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Role Reversal: When The Doctor Becomes The Patient

By Dr. Jennifer Chilek, Primary care physician

After years of training and experience, doctors are well suited to assessing physical complaints and taking charge of patient care − but that situation changes dramatically when the doctor becomes the patient.

In early June of this year, I began exhibiting a set of aggressive, debilitating symptoms with little to no advance warning. I became fatigued, nauseous, irritable and had an extreme sensitivity to light and sound. The headaches that accompanied these symptoms were relentless.

While I had my suspicions, I contacted a colleague and described my symptoms to get an impartial assessment. It was determined the symptoms indicated the possibility of meningitis. The recommendation was to get to an emergency room for specific testing − immediately. That’s because meningitis presents in three basic forms: viral, bacterial and aseptic. All three have significant health risks, but viral and bacterial meningitis are more hazardous and life threatening.

After a CT scan, lumbar puncture and other tests done at the emergency room at Apollo Hospital in The Woodlands, it was determined that I had aseptic meningitis, likely caused by a metabolic reaction to pharmaceutical drugs I was given a week or more earlier − an autoimmune response. Like any patient afflicted with a debilitating disorder, my world changed immediately. As I was being admitted to the hospital, I had to contact my patients to let them know I would be unavailable for a prolonged period of time and reach out to colleagues and my practice’s staff to coordinate a plan to assure my patients had access to healthcare during my absence.

Naturally I was concerned about my family and they were concerned about me. I was surprised at the outreach of support from my patients who wished me well in cards, notes and emails. They urged me to take as long as I needed to recover fully.

While I was given a round of antibiotics, there is no medicinal cure for aseptic meningitis. Essentially, one has to accept the symptoms and let time and the human body work through the disease.

In modern medicine, physicians don’t spend nearly as much time in hospitals as doctors did a generation ago. In most cases, patients in a hospital deal with the hospitalist physician and specialists, not their primary care physician.

That’s fine if the patient is well informed about his or her condition and comfortable asking questions about tests, procedures and outcomes. But I was reminded that hospitals can be intimidating as well. It’s a foreign environment for most people.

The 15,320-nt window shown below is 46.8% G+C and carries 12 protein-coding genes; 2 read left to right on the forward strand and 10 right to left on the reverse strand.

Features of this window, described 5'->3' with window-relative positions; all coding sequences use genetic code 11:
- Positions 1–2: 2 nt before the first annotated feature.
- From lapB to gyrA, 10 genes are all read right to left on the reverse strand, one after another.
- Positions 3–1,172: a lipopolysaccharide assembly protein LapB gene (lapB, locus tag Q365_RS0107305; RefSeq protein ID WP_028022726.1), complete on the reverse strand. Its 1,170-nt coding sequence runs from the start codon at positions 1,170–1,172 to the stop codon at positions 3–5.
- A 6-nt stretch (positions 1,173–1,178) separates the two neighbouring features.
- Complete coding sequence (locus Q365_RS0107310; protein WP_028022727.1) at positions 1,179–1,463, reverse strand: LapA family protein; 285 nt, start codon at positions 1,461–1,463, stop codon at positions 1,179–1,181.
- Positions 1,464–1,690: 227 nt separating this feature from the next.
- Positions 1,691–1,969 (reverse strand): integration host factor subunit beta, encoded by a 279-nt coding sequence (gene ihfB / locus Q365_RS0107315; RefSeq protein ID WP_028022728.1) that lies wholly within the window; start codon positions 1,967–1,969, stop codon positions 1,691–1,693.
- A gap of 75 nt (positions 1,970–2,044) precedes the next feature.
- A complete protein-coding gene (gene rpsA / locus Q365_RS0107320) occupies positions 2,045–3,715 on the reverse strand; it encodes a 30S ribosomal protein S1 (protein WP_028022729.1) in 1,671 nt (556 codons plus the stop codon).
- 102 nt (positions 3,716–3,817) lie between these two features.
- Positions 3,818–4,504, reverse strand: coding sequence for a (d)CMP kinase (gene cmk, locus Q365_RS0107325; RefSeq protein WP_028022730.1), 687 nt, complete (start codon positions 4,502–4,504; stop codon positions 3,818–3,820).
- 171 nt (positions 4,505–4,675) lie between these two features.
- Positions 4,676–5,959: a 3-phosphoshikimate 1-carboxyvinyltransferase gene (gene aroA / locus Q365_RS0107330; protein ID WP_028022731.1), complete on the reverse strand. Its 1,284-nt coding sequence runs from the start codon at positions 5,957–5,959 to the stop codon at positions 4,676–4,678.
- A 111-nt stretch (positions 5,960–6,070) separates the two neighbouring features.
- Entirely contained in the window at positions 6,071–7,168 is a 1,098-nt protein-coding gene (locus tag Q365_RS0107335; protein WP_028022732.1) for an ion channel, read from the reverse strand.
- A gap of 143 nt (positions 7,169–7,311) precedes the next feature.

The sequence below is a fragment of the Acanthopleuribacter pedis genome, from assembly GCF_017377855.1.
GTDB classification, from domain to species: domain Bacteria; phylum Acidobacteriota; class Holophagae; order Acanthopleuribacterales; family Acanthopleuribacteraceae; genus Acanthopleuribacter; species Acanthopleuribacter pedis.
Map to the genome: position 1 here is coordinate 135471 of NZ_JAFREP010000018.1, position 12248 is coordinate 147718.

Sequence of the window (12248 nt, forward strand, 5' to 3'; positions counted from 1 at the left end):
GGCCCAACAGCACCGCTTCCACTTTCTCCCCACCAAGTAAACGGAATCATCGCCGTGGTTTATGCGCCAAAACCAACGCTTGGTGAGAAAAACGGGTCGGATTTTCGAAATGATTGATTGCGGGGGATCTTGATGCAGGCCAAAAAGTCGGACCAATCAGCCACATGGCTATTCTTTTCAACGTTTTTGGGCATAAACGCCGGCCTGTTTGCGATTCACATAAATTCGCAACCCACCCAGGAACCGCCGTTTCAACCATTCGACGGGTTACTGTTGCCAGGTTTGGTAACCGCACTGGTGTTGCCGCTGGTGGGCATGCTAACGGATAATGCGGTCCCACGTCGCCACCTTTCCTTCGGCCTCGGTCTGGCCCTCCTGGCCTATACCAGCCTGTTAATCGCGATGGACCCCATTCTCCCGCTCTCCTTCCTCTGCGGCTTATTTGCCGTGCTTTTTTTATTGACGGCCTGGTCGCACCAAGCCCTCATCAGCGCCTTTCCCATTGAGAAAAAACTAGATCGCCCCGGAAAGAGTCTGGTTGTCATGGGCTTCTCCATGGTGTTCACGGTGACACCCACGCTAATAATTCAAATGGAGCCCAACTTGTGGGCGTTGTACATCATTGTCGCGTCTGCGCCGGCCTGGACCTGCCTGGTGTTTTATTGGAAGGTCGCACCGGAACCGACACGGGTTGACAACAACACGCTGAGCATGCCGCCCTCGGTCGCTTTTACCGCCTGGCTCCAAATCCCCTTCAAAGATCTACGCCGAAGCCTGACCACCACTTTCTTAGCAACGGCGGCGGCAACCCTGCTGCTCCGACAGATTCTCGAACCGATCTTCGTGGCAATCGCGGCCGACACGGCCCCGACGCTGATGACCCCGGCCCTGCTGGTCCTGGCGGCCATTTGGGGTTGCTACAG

I was at an advantage in knowing about medical procedures, but I was also challenged because my role in the process was one of patient − not doctor. It’s difficult to let go of responsibility, to let others assess the situation and test results and make a recommendation as to treatment.

Being an informed patient is good, but second-guessing or telling one’s doctor what course of treatment you think is best is, in the long run, often counterproductive.

For the week or so I was a patient at Apollo Hospital, I had the opportunity to observe what patients experience. The food was better than I expected as were the availability of services like cable television, access to the Internet and spa services.

The most enlightening aspect of my stay in the hospital was my interaction with the nursing staff. Unlike the image portrayed in popular culture, nurses are required to do massive amounts of documentation and paperwork − so much so they don’t have as much time to interact with patients as most people would suppose.

That being said, I was extremely impressed with the nursing staff during my stay. They were personable as well as professional and committed to making my experience as pleasant as possible; not because I’m a doctor − most had no idea I was a physician and I don’t think it would have mattered if they did.

After several days at Apollo, my doctor suggested I be transferred to an intensive care unit at another hospital. I resisted because I was both impressed and comfortable where I was. I knew I would be discharged in a few days and saw no reason or advantage to being relocated and starting over for such a short period of time. It was one of the few “suggestions” I made about my treatment regimen.

After being discharged, I was still afflicted with significant symptoms and unable to work. I have spent weeks in a relatively dark, quiet environment as my condition slowly returns to normal. Viewing modern healthcare from the vantage point of a patient puts things in a different perspective. While I have always had empathy for my patients, I am more aware of the potential for frustration and bewilderment of those whose lives are disrupted by illness or injury.

When I return to practice, I am confident I will take more time to make sure patients understand their situation and be more accessible to them if a hospital stay is required. I have faith that area hospitals have excellent physicians and specialists, but it is also important that patients understand what is going on so they can make informed decisions and participate in their recovery.

Being on the other side of healthcare has been an interesting and informative experience. It has reinforced my belief that doctors and patients work best when they work together toward a common goal. But it is the doctor who is in charge − even when the patient is a doctor herself.